Thursday, June 18, 2009

Building Trust and Playing Jazz

On Tuesday evening I spoke at the launch of The JC Wizonet network. The other speaker on the evening was Ruby Wax, who spoke about the importance of trust in the workplace.

Obviously, trust is an essential component of good networking and a vital ingredient in generating referrals or encouraging people to recommend you. I listened carefully as Ruby illustrated how she built trust with the celebrities she has interviewed, and also showed us where she has got it wrong in the past.

The most interesting point that she made was that to win trust we need to be "as human as we can." Ruby explained how we are taught to be stereotypes; The Leader, The Expert or in her case, The Presenter. We capture ourselves in a thin beam of who we think we are, or should be, and lose that genuine contact.

Ruby explained how she failed to build any empathy with her early subjects. She was focused on getting the interview right and wanting to "win", rather than relating to and empathising with her interviewees.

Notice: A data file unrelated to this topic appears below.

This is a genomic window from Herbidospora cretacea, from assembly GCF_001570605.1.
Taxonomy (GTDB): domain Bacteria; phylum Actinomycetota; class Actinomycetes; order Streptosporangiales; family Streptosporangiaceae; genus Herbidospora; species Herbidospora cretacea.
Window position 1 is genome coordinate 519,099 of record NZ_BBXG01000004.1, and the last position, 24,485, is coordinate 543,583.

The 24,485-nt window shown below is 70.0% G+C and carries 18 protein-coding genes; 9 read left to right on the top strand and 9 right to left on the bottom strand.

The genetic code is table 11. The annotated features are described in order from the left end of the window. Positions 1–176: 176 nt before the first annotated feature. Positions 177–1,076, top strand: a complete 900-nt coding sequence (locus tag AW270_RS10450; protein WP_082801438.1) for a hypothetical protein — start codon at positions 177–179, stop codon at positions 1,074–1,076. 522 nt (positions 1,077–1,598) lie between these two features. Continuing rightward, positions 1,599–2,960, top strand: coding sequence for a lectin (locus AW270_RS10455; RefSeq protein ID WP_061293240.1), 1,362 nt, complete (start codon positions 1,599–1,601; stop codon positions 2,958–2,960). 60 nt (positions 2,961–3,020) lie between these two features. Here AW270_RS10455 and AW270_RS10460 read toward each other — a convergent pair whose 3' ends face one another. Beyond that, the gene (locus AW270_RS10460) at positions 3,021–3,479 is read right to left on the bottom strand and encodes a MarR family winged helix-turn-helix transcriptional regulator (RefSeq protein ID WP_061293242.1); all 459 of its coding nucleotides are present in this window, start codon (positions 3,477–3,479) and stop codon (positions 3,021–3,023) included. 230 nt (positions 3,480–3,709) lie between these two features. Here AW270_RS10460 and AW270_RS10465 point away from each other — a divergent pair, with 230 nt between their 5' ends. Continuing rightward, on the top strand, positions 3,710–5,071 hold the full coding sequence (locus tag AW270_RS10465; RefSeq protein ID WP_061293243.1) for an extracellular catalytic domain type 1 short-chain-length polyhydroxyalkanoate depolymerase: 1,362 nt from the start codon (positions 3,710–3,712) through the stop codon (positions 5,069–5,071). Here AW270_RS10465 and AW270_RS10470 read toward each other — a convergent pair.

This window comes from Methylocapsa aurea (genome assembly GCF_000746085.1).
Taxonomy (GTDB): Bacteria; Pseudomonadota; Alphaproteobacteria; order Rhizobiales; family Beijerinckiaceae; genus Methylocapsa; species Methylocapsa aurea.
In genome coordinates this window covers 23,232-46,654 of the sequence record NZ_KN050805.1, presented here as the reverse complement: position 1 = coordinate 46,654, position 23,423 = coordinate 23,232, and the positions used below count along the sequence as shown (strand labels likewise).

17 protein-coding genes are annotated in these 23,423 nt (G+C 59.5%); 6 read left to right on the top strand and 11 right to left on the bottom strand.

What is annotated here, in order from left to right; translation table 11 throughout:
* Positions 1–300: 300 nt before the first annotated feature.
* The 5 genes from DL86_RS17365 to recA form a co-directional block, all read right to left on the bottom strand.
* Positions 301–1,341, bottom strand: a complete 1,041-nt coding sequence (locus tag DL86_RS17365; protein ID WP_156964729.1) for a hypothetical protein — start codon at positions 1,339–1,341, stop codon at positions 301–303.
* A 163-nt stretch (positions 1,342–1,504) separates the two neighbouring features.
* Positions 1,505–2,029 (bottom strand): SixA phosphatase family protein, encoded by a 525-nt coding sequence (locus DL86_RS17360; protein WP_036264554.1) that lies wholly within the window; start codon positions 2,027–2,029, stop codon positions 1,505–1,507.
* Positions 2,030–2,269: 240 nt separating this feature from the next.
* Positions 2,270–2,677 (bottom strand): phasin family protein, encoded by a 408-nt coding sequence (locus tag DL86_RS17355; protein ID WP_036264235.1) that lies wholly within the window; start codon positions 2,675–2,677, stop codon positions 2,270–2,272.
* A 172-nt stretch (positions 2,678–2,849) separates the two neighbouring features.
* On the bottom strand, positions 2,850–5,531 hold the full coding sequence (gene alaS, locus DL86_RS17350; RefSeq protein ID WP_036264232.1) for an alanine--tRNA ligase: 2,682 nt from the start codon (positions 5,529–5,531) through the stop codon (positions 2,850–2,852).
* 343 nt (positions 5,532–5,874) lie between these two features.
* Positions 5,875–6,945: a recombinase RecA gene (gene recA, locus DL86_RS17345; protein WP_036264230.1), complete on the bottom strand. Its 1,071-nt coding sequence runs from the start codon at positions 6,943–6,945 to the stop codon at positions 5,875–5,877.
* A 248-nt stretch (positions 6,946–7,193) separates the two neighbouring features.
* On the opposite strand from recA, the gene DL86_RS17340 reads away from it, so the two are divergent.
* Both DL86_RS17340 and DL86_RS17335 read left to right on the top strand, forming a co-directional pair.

"I found myself wondering if everyone that I spoke to was nuts", Ruby said. "I wanted to win and wasn't interested in anything about them. It was grotesque."

Changing tack, Ruby found more success by ditching preconceived notions about her interviewees before meeting them and letting the conversation flow. "You know when you are in the flow", she said. "It's like playing jazz."

Humanism, said Ruby, is the glue that binds us together. "Barack Obama has it in spades. He can talk to and relate to anyone. The most powerful thing that man can say is 'I don't know'. Although he can't use that all the time!"

It was an interesting talk with some key points about building trust with people. Relating to others on a very human level, finding out what is interesting about them and sharing vulnerabilities were all key.

"Everyone has a story", Ruby said. "Everyone is interesting. It's up to you to find it. If you can't, that's your problem".

image taken by John R. Rifkin Photographer 020 8958 1370

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